128MB is not the end for Bitcoin BCH: CoinGeek supports ‘miner’s choice’ for block size growth
Last week, leading blockchain research and development outfit nChain introduced Bitcoin SV, a full node implementation for Bitcoin Cash (BCH).
The node, created per a special request by CoinGeek and other Bitcoin BCH miners, is designed to fulfill the original vision of Satoshi Nakamoto. Bitcoin SV seeks to restore the original Bitcoin protocol and then avoid unnecessary changes that do not enhance the network.
The announcement, as one can expect, led to a debate on how to address the maximum block size pre-coded in a BCH full node implementation, which is essentially the maximum block size that a Bitcoin BCH miner will accept from another miner.
BCH miners can already configure block size
Bitcoin SV’s initial plan was to raise the default maximum block size to 128MB—the block size increase that CoinGeek supports for the November 2018 BCH protocol upgrade. But the 128MB is just a step forward; it’s not the end destination for Bitcoin BCH. CoinGeek is firm on its stance that all artificially imposed limits in the BCH protocol should be removed, and that parameters such as block size should be determined by miners in a competitive spirit.
In fact, in the Bitcoin ABC implementation, miners already can (if they choose to) increase the maximum accepted block size—but the obscure debug setting is poorly documented and difficult to find for miners. CoinGeek supports Bitcoin SV’s plan to move that setting to a more prominent location and document its operation and implications thoroughly whilst also adding other tools to enable miners’ choice for block size growth; CoinGeek thus encourages miners to use Bitcoin SV.
CoinGeek founder Calvin Ayre is firm on restoring the Bitcoin protocol to its original design and then lock it so businesses and developers can reliably build on top of the “battle-tested” protocol. In a statement, Ayre said:
“We need to stop relying upon developer-determined default block caps. The block size is miner-configurable, allowing individual miners to set what maximum block size they wish to accept from another miner. This approach is similar to Bitcoin Unlimited’s ’emergent consensus’ mechanism for block size, and therefore has precedent. This ‘miner’s choice’ approach has two benefits: (1) it takes the block size question out of the hands of BCH developer groups, and avoids unnecessary future disagreements between developers over maximum block size; and (2) it puts the block size question in the hands of miners—key users of the BCH network—so they can direct the scaling roadmap, as driven by network usage growth and their own economic incentives.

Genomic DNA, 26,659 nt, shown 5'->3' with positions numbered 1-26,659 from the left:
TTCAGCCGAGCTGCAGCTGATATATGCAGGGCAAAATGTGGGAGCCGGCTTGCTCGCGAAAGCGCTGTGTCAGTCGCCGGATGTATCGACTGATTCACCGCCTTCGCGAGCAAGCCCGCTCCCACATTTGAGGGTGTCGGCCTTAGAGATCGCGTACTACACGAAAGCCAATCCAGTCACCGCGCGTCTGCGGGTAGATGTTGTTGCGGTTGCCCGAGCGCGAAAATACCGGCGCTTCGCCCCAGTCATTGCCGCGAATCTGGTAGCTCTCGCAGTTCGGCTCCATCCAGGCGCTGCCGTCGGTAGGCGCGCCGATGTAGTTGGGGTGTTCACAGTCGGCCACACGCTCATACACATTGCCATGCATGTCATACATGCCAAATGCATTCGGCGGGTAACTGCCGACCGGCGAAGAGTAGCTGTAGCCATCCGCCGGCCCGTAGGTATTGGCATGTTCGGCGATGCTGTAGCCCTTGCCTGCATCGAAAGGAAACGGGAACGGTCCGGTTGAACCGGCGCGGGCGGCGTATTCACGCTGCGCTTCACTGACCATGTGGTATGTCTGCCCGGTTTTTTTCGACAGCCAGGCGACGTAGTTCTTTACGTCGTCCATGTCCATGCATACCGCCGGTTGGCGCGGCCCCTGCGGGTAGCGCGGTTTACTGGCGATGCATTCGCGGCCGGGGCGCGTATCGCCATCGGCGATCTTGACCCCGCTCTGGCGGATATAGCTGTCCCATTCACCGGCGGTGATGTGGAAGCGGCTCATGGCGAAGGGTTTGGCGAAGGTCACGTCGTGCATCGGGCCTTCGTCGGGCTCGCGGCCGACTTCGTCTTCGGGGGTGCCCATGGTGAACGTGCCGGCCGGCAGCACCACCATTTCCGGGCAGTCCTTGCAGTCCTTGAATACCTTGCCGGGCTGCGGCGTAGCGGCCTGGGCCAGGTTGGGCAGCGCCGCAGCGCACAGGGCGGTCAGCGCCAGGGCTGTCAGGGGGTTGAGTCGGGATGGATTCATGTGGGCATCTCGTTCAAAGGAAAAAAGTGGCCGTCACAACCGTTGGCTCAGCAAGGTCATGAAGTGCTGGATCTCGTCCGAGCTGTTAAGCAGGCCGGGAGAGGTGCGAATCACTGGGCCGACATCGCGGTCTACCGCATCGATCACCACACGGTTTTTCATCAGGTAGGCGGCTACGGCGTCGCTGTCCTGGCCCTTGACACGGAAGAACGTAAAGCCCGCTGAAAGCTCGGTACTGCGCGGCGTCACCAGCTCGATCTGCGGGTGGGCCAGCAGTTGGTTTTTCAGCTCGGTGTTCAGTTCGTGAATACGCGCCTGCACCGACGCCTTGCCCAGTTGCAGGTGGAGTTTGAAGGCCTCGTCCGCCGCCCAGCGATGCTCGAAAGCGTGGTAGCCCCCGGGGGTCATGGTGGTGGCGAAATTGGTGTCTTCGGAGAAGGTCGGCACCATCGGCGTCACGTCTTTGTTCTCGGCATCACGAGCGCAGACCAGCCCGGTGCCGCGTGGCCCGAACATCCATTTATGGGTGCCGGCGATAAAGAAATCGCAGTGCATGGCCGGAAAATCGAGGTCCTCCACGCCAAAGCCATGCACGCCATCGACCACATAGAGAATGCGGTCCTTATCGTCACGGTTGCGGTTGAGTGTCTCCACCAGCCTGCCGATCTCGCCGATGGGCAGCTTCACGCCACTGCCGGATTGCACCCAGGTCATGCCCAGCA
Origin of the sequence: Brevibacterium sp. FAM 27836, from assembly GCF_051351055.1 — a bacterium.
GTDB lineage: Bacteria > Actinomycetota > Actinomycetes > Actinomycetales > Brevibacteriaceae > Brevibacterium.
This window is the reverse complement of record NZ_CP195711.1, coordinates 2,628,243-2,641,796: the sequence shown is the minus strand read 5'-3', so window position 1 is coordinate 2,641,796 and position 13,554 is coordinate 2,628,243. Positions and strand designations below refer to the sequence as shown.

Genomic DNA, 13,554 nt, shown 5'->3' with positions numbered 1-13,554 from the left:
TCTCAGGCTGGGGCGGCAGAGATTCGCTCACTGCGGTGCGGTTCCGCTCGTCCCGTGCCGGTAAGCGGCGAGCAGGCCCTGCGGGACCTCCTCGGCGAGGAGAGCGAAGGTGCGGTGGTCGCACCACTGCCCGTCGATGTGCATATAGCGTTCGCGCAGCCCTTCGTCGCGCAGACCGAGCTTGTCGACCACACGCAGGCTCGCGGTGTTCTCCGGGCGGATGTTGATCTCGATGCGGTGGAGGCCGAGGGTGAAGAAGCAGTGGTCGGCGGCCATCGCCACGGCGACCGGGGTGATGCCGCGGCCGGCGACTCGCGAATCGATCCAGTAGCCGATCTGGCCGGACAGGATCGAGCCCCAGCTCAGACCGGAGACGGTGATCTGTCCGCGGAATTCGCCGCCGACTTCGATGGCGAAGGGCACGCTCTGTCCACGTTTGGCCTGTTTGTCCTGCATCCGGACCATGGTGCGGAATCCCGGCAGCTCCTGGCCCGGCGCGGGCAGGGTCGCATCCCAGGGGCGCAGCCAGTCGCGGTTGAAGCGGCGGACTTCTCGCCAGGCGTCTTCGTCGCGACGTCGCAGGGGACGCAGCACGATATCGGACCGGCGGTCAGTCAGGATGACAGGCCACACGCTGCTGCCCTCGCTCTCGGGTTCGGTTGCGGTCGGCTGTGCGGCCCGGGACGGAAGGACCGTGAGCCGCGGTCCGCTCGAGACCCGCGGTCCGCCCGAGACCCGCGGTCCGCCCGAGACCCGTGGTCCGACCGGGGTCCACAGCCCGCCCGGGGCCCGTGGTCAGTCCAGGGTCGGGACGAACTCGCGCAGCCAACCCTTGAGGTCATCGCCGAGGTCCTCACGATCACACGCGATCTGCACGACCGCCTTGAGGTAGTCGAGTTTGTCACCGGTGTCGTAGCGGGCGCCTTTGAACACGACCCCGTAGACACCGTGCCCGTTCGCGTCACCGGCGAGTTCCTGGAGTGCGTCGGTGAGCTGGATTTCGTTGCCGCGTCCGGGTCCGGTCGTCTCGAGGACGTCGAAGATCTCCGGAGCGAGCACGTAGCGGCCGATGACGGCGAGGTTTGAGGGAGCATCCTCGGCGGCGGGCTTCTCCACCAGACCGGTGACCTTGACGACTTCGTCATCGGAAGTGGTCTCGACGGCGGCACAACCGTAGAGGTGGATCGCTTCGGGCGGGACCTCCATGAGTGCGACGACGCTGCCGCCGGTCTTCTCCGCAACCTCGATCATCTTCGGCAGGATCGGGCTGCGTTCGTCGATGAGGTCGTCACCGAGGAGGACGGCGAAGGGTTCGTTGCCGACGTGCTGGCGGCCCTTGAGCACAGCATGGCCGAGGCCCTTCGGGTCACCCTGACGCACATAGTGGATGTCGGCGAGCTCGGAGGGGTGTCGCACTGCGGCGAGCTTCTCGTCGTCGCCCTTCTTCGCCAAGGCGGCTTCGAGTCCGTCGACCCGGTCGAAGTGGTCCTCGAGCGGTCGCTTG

From our communications with others, there are more miners who support this approach. We invite all BCH miners to join us in choosing block size for themselves, and let miners drive the BCH road map together. We also invite all Bitcoin miners to come to the W Hotel in Bangkok Aug 30th to hear CoinGeek present our arguments for this in person. Anyone who does not agree with Satoshi Vision is welcome to fork off to their own new path. Any forks from the Satoshi Vision path will not be Bitcoin and will have to come up with some other name for their fork. Any Satoshi Vision Miners not already invited to this event should contact us here at CoinGeek for details.”
As always, we at CoinGeek are open to discourse. In November, the CoinGeek Week conference, taking place in London on Nov. 28-30, will gather BCH Miners, App Developers, Merchants and other industry movers together to discuss the most pressing issues, opportunities, and risks facing the Bitcoin Cash ecosystem. If you are interested in taking part in that discourse, you are absolutely welcome to join the community.
Looking to help the growth of merchant adoption of Bitcoin Cash? Join the bComm Association, an industry group that intends to be the focal point for miners, merchants, exchanges, developers and members of the BCH community.